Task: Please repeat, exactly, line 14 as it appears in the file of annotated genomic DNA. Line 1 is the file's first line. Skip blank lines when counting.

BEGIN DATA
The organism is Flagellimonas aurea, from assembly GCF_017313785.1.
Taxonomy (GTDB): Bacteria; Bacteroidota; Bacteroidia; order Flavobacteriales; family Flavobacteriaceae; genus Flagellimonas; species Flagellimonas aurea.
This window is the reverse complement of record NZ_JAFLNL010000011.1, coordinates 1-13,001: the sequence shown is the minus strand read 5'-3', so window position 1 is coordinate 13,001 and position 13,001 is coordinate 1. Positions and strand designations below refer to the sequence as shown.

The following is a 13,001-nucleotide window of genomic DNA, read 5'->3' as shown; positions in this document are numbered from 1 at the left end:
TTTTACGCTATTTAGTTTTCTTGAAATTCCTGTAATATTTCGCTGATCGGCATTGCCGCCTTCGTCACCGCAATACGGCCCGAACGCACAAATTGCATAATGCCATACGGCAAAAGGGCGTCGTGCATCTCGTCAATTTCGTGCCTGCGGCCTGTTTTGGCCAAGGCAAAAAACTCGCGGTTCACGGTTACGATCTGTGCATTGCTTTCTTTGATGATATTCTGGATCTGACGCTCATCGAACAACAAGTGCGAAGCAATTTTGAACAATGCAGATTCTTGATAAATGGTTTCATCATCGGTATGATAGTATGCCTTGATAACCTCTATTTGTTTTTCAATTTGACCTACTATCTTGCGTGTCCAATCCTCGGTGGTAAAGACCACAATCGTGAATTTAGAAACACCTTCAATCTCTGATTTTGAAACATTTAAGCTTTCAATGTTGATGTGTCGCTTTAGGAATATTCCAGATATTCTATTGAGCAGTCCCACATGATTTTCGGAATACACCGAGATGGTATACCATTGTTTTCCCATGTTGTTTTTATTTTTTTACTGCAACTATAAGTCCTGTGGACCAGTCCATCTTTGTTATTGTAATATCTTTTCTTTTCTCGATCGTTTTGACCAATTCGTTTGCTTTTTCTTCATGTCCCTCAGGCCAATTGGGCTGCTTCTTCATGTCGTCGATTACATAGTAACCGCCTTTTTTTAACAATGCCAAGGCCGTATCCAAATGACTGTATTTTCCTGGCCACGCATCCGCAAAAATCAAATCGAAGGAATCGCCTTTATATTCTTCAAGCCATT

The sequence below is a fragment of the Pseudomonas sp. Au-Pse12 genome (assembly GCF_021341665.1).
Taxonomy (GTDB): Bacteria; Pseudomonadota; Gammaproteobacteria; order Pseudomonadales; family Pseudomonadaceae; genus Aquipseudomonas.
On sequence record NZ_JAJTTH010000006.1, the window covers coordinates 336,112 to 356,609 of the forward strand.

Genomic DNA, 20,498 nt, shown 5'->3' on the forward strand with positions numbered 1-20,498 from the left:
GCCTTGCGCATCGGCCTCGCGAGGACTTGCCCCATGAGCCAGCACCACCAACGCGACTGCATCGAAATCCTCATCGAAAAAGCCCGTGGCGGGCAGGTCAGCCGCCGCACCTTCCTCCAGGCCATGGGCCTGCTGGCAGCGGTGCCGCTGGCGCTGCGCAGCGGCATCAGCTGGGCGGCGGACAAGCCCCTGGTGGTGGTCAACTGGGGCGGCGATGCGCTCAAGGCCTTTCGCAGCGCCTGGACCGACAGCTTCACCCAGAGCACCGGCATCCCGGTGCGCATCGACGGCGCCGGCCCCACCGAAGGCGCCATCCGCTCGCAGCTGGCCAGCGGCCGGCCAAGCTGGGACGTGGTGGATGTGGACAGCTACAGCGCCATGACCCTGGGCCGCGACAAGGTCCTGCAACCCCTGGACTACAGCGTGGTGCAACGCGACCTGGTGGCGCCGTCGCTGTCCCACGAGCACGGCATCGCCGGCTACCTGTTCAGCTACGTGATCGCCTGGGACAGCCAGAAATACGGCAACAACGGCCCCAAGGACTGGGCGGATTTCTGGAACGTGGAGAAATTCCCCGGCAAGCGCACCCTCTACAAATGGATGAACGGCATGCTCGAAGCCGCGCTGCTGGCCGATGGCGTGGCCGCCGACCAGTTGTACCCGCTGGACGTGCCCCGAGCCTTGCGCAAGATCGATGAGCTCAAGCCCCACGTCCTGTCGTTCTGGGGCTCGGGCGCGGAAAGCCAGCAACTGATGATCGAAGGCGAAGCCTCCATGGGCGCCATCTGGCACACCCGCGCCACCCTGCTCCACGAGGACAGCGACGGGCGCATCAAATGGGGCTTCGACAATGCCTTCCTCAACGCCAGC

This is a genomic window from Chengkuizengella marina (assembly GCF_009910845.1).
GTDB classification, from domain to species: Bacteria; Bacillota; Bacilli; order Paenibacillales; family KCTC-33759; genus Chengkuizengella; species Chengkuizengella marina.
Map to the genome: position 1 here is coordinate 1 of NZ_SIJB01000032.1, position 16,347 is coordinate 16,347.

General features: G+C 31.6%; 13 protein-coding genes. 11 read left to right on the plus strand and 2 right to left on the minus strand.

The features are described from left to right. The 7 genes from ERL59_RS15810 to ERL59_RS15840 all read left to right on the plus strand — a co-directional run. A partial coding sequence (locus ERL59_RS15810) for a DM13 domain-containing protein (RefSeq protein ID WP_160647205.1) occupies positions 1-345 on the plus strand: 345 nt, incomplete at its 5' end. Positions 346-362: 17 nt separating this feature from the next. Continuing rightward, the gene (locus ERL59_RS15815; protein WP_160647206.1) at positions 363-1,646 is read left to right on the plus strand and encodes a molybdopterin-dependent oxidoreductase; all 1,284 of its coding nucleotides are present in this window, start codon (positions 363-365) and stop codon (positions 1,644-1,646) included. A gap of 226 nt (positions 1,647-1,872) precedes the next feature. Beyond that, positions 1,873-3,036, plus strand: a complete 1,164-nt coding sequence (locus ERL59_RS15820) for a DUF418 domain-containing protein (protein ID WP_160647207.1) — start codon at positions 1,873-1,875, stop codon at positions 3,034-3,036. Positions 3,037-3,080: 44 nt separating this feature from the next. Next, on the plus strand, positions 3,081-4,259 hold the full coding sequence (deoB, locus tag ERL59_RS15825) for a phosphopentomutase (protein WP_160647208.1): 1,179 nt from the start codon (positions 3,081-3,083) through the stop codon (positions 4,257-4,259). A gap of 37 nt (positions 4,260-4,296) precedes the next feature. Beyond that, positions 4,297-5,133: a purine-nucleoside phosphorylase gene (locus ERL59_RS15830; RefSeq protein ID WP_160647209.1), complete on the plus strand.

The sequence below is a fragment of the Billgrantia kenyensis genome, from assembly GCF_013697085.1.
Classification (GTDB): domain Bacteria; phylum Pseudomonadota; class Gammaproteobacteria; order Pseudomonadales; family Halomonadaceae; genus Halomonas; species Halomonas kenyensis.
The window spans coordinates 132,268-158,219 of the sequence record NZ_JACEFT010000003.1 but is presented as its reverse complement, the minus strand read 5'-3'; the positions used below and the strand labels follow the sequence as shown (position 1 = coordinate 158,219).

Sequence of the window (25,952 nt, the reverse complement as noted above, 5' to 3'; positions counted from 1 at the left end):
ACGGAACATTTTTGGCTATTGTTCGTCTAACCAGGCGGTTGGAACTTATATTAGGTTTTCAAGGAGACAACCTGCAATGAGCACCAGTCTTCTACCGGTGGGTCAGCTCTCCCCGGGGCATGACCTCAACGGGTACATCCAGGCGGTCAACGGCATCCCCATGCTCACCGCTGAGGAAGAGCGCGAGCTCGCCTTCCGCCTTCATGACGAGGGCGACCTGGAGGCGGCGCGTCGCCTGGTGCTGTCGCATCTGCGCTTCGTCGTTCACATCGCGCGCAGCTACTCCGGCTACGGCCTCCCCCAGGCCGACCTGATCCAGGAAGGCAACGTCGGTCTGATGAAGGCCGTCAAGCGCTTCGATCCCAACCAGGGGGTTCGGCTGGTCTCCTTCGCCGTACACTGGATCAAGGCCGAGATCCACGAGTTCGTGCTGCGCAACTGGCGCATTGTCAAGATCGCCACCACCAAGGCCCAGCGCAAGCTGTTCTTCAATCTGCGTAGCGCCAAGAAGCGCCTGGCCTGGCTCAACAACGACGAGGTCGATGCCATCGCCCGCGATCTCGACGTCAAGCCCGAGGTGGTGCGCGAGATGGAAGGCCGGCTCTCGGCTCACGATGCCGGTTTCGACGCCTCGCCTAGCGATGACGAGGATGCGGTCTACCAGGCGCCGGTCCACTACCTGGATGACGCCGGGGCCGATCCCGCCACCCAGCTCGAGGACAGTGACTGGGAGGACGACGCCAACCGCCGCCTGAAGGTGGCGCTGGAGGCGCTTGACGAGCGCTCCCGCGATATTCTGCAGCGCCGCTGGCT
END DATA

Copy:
General features: G+C 31.6%; 13 protein-coding genes. 11 read left to right on the plus strand and 2 right to left on the minus strand.